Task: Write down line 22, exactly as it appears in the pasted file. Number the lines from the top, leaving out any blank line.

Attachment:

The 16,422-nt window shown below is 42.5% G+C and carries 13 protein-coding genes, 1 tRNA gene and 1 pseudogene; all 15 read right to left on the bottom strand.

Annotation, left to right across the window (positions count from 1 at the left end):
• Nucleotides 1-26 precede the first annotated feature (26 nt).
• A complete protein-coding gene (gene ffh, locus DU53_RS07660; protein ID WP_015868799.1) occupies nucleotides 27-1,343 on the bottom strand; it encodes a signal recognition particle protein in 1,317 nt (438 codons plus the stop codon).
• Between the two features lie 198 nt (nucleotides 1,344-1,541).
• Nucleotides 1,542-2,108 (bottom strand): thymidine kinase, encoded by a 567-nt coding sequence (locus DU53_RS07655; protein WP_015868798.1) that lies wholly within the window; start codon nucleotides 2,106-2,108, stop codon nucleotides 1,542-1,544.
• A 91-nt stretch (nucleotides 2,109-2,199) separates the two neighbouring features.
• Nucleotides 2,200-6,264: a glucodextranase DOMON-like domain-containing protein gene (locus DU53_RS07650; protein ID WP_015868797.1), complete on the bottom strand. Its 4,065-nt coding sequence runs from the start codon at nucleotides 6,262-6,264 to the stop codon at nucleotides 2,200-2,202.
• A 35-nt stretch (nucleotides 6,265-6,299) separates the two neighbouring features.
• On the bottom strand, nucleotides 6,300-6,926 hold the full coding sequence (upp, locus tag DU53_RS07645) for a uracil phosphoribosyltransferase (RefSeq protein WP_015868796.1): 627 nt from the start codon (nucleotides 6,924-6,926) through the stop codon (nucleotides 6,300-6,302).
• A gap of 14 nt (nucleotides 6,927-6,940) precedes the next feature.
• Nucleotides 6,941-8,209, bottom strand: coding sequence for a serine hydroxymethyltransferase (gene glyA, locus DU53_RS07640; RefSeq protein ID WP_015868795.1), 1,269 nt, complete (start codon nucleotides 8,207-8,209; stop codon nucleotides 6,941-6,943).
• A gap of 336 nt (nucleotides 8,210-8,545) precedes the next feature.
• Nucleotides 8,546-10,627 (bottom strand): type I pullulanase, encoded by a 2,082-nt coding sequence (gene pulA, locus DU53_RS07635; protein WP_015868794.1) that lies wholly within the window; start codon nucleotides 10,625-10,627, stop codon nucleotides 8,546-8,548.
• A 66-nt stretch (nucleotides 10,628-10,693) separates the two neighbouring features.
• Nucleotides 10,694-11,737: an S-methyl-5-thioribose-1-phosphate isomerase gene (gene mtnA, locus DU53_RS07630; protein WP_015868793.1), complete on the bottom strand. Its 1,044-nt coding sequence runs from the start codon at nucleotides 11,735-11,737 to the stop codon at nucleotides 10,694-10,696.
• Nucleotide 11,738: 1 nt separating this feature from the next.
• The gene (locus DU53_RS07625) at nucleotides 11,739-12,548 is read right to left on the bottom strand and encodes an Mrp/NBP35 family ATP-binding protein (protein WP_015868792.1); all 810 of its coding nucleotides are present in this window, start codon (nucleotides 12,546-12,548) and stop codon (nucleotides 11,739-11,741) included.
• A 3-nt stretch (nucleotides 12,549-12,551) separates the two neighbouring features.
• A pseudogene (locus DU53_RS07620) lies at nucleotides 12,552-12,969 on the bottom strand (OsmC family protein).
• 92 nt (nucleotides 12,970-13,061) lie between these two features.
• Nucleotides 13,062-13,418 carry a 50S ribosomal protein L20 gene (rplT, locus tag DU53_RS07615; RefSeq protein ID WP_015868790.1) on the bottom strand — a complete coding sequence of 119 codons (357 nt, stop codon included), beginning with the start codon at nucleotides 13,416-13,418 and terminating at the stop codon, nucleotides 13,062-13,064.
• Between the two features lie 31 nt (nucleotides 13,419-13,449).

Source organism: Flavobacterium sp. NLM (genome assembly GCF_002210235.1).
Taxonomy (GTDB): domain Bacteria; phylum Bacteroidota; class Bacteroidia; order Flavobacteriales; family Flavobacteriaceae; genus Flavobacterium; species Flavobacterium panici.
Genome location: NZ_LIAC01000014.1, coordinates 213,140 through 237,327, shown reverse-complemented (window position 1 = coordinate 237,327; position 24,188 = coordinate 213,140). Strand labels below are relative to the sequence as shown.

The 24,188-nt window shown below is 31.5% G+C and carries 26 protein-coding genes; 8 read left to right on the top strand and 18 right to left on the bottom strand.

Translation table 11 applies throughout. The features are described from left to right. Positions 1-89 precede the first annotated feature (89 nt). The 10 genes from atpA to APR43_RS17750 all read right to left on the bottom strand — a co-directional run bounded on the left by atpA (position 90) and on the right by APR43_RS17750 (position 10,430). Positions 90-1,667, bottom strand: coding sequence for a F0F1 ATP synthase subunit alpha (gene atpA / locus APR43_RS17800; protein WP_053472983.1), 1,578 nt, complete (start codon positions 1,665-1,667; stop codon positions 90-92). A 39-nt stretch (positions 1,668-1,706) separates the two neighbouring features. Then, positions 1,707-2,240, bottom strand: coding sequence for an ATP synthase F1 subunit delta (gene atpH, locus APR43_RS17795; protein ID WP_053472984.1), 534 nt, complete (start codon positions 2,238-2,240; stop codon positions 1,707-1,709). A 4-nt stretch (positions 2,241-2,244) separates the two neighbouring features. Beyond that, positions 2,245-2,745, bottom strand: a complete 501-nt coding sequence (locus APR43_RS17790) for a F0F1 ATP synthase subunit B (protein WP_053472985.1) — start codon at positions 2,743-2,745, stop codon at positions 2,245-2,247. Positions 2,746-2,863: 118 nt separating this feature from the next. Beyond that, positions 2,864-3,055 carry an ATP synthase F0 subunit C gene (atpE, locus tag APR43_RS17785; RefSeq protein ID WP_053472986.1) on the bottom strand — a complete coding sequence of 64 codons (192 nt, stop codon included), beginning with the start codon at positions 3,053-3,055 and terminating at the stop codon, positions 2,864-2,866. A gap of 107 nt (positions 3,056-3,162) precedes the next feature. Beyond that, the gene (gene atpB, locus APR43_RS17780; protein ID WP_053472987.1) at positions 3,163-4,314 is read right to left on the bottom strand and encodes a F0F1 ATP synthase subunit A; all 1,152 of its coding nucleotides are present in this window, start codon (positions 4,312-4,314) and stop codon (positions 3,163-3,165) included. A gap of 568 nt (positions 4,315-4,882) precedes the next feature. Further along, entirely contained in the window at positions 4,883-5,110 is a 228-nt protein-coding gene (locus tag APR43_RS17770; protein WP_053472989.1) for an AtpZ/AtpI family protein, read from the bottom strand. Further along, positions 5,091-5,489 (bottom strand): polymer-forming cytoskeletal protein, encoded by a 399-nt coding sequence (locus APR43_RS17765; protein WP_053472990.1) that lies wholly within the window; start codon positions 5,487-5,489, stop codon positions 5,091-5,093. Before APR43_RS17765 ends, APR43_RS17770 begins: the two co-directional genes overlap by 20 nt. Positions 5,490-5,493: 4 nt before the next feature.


• Nucleotides 13,062-13,418 carry a 50S ribosomal protein L20 gene (rplT, locus tag DU53_RS07615; RefSeq protein ID WP_015868790.1) on the bottom strand — a complete coding sequence of 119 codons (357 nt, stop codon included), beginning with the start codon at nucleotides 13,416-13,418 and terminating at the stop codon, nucleotides 13,062-13,064.